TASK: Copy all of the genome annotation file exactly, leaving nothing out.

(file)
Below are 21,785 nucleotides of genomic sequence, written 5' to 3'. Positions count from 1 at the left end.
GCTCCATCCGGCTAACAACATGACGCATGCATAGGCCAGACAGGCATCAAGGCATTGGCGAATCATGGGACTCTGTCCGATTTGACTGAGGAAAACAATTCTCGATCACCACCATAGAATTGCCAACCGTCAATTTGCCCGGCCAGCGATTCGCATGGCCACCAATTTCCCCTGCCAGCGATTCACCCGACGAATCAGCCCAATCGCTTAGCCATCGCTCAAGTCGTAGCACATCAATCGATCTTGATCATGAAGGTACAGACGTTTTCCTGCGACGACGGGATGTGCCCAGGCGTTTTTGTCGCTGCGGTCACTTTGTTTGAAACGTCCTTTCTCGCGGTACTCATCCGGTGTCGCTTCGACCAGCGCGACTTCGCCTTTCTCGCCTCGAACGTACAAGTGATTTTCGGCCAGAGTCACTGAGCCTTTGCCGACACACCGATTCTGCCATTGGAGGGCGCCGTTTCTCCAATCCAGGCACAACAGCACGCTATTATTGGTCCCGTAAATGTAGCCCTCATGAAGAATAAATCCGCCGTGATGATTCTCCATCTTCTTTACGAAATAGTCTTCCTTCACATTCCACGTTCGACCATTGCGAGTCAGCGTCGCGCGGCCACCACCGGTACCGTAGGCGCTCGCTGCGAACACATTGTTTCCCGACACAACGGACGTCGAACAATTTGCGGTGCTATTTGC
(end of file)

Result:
Below are 21,785 nucleotides of genomic sequence, written 5' to 3'. Positions count from 1 at the left end.
GCTCCATCCGGCTAACAACATGACGCATGCATAGGCCAGACAGGCATCAAGGCATTGGCGAATCATGGGACTCTGTCCGATTTGACTGAGGAAAACAATTCTCGATCACCACCATAGAATTGCCAACCGTCAATTTGCCCGGCCAGCGATTCGCATGGCCACCAATTTCCCCTGCCAGCGATTCACCCGACGAATCAGCCCAATCGCTTAGCCATCGCTCAAGTCGTAGCACATCAATCGATCTTGATCATGAAGGTACAGACGTTTTCCTGCGACGACGGGATGTGCCCAGGCGTTTTTGTCGCTGCGGTCACTTTGTTTGAAACGTCCTTTCTCGCGGTACTCATCCGGTGTCGCTTCGACCAGCGCGACTTCGCCTTTCTCGCCTCGAACGTACAAGTGATTTTCGGCCAGAGTCACTGAGCCTTTGCCGACACACCGATTCTGCCATTGGAGGGCGCCGTTTCTCCAATCCAGGCACAACAGCACGCTATTATTGGTCCCGTAAATGTAGCCCTCATGAAGAATAAATCCGCCGTGATGATTCTCCATCTTCTTTACGAAATAGTCTTCCTTCACATTCCACGTTCGACCATTGCGAGTCAGCGTCGCGCGGCCACCACCGGTACCGTAGGCGCTCGCTGCGAACACATTGTTTCCCGACACAACGGACGTCGAACAATTTGCGGTGCTATTTGC